ISIS: A Spark That May Burst into a Flame

Kevin Pang ('15)/ Eastside Staff

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ISIS, or the Islamic State of Iraq and al-Sham, started out as a spark, an easily containable light in the darkness that can be extinguished if anyone cared enough to deal with it. But now, because the United States could not stand getting its fingers burned, ISIS has spread beyond its origins, beyond its boundaries and beyond the world’s comprehension. What objective the Islamic state militants have in mind we cannot conclude, but we know it threatens the security of the world, especially the United States’, who is its principal western target.

Let us start with the charred remains that provided fuel to the fire of ISIS. It started with the Iraq War, which was a very drawn-out coup d’état of the Saddam regime. The ruling Ba’ath Party dissolved and a puppet government was constructed. But in fewer than three years, the puppet government set up by the U.S. was overthrown, and ISIS and other loyalists to the former Ba’ath Party gained power.

ISIS had become a small flame: dangerous if within the region, but still manageable if you act quick. But ISIS took upon itself to expand its influence by rallying extremely anti-western personnel who support their cause. ISIS has bloomed into a full flame in this stage.

As a fire is destructive and unmerciful towards innocents, ISIS is more so. Amnesty International, a human rights organization, states that the terrorist group has turned northern Iraq into “blood-soaked killing fields”. ISIS-occupied regions are plagued with ethnic cleansing. Assyrian Christians, Yazidis, Turkmen, Shabaks and other ethnic groups are executed. Women and children as young as 12 are rounded up and shot and neutral victims are beheaded. Recently, ISIS has also beheaded westerners. In response, over 50 countries have pledged airstrikes on ISIS. What is even more surprising is that the infamous terrorist group al-Qaeda had close ties to ISIS, but cut those ties because of their brutality, meaning ISIS has grown so large it is too difficult to cooperate with.

So if 50 countries have pledged to bomb the living daylights of ISIS, what is there to worry about? First of all, this is a threat like no other we have ever seen. Syrian President, Bashar al-Assad and Russian President Vladimir Putin were very cautious. ISIS is not. ISIS, rising from the ashes of the Iraq War, makes threats to the West. They are ambitious and have as many as 31,500 troops, all mustered within a small, confined area. ISIS has also expanded into the Syrian Civil War. They technically fight for neither side, but instead for territorial power. It is only a matter of time before they spread into the Israeli-Palestinian conflict and attempt to take the land over too.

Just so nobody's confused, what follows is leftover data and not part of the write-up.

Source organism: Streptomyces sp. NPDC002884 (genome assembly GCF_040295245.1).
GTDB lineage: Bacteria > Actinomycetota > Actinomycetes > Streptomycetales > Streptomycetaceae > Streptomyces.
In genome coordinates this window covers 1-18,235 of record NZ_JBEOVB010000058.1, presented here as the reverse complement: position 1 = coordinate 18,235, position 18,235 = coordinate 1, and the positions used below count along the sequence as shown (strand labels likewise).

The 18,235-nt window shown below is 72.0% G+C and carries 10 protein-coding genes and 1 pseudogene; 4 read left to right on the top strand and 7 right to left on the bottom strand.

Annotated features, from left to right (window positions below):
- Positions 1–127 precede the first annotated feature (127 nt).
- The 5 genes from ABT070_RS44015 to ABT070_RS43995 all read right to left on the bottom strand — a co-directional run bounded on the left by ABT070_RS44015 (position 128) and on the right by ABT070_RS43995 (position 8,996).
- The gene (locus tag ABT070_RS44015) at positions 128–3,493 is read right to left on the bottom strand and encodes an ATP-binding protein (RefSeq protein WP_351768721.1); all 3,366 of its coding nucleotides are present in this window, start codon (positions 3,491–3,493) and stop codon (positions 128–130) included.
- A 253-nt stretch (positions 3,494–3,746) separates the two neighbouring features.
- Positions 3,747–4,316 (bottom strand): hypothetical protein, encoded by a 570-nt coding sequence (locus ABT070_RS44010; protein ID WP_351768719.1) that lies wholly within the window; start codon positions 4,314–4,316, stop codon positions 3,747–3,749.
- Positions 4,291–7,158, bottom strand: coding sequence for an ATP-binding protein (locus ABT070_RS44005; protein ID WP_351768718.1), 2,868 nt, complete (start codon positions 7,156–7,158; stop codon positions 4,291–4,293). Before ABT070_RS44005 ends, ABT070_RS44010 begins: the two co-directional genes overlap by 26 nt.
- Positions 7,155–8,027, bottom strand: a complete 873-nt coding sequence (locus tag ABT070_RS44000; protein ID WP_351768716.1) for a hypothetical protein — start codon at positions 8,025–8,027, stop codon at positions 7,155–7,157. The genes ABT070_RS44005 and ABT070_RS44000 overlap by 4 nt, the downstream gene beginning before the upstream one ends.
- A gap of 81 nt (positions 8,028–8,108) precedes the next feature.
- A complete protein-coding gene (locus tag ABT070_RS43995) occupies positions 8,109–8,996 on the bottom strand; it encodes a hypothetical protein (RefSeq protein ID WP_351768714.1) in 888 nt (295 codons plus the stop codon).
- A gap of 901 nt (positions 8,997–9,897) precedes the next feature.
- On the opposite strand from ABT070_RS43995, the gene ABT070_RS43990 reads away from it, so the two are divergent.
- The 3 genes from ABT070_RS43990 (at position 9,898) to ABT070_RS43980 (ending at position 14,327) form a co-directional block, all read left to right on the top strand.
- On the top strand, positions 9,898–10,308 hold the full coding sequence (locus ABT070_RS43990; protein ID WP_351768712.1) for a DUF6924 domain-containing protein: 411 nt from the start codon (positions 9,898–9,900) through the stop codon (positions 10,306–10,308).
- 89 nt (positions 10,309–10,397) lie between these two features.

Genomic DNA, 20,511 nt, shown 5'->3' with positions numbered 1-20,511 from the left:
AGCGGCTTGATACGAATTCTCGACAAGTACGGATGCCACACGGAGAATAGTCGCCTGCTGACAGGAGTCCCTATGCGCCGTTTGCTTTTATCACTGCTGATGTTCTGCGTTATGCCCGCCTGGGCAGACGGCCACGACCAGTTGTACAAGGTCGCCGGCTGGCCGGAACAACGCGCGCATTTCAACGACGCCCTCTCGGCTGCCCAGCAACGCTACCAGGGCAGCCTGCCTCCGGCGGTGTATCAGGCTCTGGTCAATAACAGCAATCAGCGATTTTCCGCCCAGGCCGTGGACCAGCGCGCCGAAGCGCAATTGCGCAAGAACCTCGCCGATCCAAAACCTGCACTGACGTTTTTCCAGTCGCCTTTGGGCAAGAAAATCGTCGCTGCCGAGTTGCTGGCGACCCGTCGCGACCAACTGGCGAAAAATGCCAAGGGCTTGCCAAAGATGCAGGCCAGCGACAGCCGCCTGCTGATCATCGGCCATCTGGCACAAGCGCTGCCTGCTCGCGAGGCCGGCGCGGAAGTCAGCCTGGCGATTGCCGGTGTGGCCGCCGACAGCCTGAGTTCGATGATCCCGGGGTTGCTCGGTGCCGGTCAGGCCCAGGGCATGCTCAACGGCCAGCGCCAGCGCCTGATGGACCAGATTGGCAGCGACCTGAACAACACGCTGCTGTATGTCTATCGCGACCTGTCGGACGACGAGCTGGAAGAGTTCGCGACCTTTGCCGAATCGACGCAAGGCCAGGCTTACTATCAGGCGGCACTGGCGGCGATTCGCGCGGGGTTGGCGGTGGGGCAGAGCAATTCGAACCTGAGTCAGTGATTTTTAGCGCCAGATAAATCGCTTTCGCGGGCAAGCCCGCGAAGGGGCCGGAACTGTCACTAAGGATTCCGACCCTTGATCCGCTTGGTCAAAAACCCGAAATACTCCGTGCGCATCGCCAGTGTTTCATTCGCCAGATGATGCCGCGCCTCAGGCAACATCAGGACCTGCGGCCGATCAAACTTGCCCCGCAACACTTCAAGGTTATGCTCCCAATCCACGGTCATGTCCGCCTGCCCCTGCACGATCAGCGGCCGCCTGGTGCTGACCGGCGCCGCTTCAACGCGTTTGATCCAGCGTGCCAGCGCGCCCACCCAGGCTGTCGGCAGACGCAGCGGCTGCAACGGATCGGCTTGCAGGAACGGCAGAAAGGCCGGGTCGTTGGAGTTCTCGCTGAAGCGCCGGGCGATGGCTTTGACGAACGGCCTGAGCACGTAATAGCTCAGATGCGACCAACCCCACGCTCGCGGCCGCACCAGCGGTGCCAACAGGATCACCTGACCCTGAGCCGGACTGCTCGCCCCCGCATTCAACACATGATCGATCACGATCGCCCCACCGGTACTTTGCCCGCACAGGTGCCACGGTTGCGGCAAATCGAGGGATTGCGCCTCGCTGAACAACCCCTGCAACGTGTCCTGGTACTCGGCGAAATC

So what do we do? Who do we support? President Barack Obama already took the initiative and orders airstrikes on ISIS exclusively. We are currently aiding the Rebels, and recruiting the Rebels to fight for us on the ground.

But that is where Congress has it wrong. The Syrian Free Rebels have already been fighting a bloody and exhausting war for three years, and resources are probably exhausted. They do not have the numbers or the power to fight for the world. Airstrikes, I predict, will not be effective.

Fire also casts ambers, smaller sparks that shoot outward from the fire. However small these ambers are, they can start another fire even from far away. ISIS is currently at the “amber” phase. With their high recruitment rates and their highly esteemed cause amongst extremists, people from around the world, even in western countries, join the militants in combat. The sparks have reached us in America. According to the National Counter-terrorism Center, about 100 Americans have tried to join ISIS.

The situation is dire. ISIS is at the amber phase, and it is only a matter of time before they advance to the two final phases. The next phase is the uncontrollable phase, where the fire has grown so big that there is no option other than to let it burn. The last, and final phase is the ashes phase. Say a fire burns a house, the possessions within, and the people living there, into ashes. This is an irreversible chemical reaction; once everything has been turned to ashes, there is no rebuilding, no second chance to undo the burning. Sure, the house may be reconstructed, but the horrible memories will lie within that newly built house.

ISIS might reach the uncontrollable phase, and at that point, it will only take full military action (ground troops, tanks, airstrikes, drones) to stop them. But in the origin where ISIS first started as a spark, a small flame, it has already reached the ashes phase. Innocents were massacred, civilians recruited, battlefields littered with the corpses of anti-ISIS fighters.

But there is time. Now is the time to go to war. Now is the time to go to full-fledged war, because if we don’t, what is to say ISIS will not reach the final stage of the fire analogy? I am not here to scare you; I am here to inform you of the truth, and I will tell you the truth. We are not safe. None of us are. Not until the United States steps up its involvement and stops the dangerous ISIS group from letting the world burn.

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